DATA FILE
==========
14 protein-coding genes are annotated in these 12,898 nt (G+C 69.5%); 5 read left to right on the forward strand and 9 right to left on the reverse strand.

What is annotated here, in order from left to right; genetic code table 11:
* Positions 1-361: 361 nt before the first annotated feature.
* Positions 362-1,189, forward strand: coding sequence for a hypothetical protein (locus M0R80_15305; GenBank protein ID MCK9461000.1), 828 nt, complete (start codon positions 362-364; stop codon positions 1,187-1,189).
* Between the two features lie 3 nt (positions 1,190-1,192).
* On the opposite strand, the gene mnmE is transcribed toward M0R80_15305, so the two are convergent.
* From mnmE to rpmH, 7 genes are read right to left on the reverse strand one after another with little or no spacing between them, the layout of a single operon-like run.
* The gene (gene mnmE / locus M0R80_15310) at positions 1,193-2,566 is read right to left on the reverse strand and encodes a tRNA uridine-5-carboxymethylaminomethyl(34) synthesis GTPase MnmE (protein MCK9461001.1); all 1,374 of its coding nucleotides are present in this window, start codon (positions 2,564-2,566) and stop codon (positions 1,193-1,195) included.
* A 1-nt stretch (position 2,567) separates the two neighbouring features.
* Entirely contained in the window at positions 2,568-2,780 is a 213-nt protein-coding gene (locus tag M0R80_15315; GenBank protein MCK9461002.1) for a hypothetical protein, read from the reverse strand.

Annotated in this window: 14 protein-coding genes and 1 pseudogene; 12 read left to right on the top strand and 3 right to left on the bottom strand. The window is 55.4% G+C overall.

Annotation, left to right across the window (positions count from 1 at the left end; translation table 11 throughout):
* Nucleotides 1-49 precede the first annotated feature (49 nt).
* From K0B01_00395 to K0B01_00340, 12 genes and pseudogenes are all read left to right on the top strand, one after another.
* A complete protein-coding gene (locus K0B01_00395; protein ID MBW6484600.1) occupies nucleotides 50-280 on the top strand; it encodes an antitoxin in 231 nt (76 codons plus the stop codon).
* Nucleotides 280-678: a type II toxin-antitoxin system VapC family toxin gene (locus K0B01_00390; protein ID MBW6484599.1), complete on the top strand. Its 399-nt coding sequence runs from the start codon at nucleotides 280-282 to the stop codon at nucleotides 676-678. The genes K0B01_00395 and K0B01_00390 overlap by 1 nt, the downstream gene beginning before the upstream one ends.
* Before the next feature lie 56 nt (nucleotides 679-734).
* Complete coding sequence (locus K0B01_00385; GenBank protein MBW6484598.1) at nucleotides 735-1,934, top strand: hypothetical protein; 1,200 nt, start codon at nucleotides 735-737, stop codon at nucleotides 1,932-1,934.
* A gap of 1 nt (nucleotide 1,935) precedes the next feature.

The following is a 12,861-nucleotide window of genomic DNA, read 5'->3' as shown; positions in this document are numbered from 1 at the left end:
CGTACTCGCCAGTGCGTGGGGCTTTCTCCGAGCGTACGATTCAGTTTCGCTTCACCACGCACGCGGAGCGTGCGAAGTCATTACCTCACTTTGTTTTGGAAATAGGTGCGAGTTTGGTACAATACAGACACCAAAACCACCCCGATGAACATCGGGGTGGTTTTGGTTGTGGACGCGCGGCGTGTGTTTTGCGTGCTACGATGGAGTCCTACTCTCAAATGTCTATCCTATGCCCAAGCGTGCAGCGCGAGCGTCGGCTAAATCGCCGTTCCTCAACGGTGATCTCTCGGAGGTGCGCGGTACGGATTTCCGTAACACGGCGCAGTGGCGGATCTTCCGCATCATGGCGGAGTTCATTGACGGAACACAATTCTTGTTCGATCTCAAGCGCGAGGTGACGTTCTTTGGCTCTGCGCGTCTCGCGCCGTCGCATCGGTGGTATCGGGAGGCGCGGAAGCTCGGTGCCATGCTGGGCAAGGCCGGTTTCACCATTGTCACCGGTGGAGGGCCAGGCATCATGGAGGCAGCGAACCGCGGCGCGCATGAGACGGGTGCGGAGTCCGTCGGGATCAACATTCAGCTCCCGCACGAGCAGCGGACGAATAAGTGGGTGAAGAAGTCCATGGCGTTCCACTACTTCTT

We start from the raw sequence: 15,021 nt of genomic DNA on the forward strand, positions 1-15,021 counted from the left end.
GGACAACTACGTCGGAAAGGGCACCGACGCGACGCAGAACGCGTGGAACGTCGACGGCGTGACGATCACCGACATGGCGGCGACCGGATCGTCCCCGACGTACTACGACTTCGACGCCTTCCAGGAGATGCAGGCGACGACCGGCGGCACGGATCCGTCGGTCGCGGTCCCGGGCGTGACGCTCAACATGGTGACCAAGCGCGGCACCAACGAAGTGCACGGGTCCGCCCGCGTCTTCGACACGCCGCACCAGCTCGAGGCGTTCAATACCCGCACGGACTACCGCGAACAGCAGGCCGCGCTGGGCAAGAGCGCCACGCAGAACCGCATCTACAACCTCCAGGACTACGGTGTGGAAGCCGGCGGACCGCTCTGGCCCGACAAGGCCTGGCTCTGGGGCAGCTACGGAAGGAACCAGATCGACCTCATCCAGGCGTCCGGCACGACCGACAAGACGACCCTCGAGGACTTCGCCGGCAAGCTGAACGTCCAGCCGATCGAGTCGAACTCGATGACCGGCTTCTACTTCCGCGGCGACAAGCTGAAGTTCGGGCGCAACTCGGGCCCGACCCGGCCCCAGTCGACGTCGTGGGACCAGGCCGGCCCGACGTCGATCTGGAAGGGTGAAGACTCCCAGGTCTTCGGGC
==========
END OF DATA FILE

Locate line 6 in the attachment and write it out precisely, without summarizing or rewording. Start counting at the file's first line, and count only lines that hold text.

* On the opposite strand, the gene mnmE is transcribed toward M0R80_15305, so the two are convergent.